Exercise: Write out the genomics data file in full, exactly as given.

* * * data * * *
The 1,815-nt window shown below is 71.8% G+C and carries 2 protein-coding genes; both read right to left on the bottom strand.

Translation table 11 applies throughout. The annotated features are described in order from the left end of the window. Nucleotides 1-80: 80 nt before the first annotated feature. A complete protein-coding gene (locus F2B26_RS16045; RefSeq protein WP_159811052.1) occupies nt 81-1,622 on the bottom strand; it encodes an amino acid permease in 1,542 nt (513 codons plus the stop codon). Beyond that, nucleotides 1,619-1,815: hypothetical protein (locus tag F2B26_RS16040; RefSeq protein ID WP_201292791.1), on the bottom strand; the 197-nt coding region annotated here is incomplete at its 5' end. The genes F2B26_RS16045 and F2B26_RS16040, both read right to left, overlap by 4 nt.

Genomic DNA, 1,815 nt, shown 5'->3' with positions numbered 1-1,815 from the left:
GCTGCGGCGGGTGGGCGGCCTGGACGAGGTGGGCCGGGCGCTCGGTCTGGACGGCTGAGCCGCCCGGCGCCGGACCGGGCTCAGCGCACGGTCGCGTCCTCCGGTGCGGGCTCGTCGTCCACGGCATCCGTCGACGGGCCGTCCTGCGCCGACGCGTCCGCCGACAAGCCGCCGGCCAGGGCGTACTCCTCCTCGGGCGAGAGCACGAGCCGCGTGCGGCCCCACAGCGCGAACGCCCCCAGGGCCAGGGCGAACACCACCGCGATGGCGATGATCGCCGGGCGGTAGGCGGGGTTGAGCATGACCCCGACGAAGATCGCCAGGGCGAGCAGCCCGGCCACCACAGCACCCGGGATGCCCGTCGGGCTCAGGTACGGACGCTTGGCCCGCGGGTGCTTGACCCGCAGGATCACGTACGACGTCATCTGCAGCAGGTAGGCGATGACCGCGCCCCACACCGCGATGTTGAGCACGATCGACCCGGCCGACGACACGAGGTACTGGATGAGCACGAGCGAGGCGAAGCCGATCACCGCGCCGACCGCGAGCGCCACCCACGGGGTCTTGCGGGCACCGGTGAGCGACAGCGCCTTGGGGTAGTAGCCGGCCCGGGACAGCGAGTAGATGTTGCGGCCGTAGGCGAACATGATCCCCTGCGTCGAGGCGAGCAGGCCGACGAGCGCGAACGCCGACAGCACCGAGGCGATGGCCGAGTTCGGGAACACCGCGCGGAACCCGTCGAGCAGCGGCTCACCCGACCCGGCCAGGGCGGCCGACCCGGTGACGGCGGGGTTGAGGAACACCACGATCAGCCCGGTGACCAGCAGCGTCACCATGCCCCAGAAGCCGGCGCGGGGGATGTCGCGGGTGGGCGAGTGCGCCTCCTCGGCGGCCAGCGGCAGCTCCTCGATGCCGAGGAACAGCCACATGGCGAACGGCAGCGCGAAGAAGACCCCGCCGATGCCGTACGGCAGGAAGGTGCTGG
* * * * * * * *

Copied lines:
The 1,815-nt window shown below is 71.8% G+C and carries 2 protein-coding genes; both read right to left on the bottom strand.

Translation table 11 applies throughout. The annotated features are described in order from the left end of the window. Nucleotides 1-80: 80 nt before the first annotated feature. A complete protein-coding gene (locus F2B26_RS16045; RefSeq protein WP_159811052.1) occupies nt 81-1,622 on the bottom strand; it encodes an amino acid permease in 1,542 nt (513 codons plus the stop codon). Beyond that, nucleotides 1,619-1,815: hypothetical protein (locus tag F2B26_RS16040; RefSeq protein ID WP_201292791.1), on the bottom strand; the 197-nt coding region annotated here is incomplete at its 5' end. The genes F2B26_RS16045 and F2B26_RS16040, both read right to left, overlap by 4 nt.

Genomic DNA, 1,815 nt, shown 5'->3' with positions numbered 1-1,815 from the left:
GCTGCGGCGGGTGGGCGGCCTGGACGAGGTGGGCCGGGCGCTCGGTCTGGACGGCTGAGCCGCCCGGCGCCGGACCGGGCTCAGCGCACGGTCGCGTCCTCCGGTGCGGGCTCGTCGTCCACGGCATCCGTCGACGGGCCGTCCTGCGCCGACGCGTCCGCCGACAAGCCGCCGGCCAGGGCGTACTCCTCCTCGGGCGAGAGCACGAGCCGCGTGCGGCCCCACAGCGCGAACGCCCCCAGGGCCAGGGCGAACACCACCGCGATGGCGATGATCGCCGGGCGGTAGGCGGGGTTGAGCATGACCCCGACGAAGATCGCCAGGGCGAGCAGCCCGGCCACCACAGCACCCGGGATGCCCGTCGGGCTCAGGTACGGACGCTTGGCCCGCGGGTGCTTGACCCGCAGGATCACGTACGACGTCATCTGCAGCAGGTAGGCGATGACCGCGCCCCACACCGCGATGTTGAGCACGATCGACCCGGCCGACGACACGAGGTACTGGATGAGCACGAGCGAGGCGAAGCCGATCACCGCGCCGACCGCGAGCGCCACCCACGGGGTCTTGCGGGCACCGGTGAGCGACAGCGCCTTGGGGTAGTAGCCGGCCCGGGACAGCGAGTAGATGTTGCGGCCGTAGGCGAACATGATCCCCTGCGTCGAGGCGAGCAGGCCGACGAGCGCGAACGCCGACAGCACCGAGGCGATGGCCGAGTTCGGGAACACCGCGCGGAACCCGTCGAGCAGCGGCTCACCCGACCCGGCCAGGGCGGCCGACCCGGTGACGGCGGGGTTGAGGAACACCACGATCAGCCCGGTGACCAGCAGCGTCACCATGCCCCAGAAGCCGGCGCGGGGGATGTCGCGGGTGGGCGAGTGCGCCTCCTCGGCGGCCAGCGGCAGCTCCTCGATGCCGAGGAACAGCCACATGGCGAACGGCAGCGCGAAGAAGACCCCGCCGATGCCGTACGGCAGGAAGGTGCTGG